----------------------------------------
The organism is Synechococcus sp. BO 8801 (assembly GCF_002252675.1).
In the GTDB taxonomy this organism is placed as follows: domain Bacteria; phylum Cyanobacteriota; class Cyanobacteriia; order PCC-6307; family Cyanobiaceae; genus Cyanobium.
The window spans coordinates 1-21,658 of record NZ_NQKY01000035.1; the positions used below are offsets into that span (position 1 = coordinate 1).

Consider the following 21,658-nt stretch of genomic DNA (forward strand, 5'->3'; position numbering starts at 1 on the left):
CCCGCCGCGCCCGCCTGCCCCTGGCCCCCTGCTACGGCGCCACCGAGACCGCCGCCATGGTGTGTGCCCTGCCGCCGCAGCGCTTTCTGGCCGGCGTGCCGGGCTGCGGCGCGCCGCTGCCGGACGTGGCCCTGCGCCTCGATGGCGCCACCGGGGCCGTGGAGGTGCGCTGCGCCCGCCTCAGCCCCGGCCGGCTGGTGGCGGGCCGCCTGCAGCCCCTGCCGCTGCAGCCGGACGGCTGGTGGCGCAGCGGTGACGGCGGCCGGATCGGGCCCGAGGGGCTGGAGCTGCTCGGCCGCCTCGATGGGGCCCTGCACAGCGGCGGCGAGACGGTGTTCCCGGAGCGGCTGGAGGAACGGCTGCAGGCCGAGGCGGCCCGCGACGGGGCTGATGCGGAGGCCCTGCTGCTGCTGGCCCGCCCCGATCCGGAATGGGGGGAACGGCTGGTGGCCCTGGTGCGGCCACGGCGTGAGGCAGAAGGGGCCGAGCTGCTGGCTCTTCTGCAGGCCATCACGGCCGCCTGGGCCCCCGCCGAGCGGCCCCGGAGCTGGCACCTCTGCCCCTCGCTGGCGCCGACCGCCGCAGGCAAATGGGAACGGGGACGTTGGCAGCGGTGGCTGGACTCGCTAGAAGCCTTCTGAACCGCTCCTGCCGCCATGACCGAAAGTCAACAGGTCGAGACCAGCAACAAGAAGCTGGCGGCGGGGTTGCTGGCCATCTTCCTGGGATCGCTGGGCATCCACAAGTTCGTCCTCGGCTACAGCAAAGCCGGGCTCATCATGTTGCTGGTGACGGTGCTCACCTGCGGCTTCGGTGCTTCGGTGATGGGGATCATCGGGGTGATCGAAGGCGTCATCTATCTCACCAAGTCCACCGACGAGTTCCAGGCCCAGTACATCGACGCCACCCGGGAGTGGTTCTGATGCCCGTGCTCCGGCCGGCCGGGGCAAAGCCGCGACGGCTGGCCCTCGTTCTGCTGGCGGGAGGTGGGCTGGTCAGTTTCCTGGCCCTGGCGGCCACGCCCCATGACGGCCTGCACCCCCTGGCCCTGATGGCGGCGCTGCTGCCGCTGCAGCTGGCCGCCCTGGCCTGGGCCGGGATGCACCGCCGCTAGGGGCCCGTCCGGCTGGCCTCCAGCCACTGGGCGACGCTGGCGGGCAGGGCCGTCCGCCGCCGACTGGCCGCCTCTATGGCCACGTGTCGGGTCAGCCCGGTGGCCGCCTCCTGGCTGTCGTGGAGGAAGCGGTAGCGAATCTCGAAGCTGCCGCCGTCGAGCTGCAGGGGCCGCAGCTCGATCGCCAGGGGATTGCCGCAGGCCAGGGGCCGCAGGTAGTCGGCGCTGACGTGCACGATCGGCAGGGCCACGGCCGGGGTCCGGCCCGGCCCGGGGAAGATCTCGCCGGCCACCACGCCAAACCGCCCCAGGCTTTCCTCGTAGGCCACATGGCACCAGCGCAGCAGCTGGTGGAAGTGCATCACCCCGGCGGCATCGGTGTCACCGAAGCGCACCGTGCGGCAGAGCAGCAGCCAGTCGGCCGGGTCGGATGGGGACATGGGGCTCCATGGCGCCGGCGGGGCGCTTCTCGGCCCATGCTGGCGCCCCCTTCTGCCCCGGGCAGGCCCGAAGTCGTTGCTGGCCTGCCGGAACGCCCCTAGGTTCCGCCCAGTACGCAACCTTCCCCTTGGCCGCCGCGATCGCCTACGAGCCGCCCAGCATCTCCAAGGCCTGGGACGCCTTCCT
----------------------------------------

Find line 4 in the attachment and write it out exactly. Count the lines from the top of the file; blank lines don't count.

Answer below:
Consider the following 21,658-nt stretch of genomic DNA (forward strand, 5'->3'; position numbering starts at 1 on the left):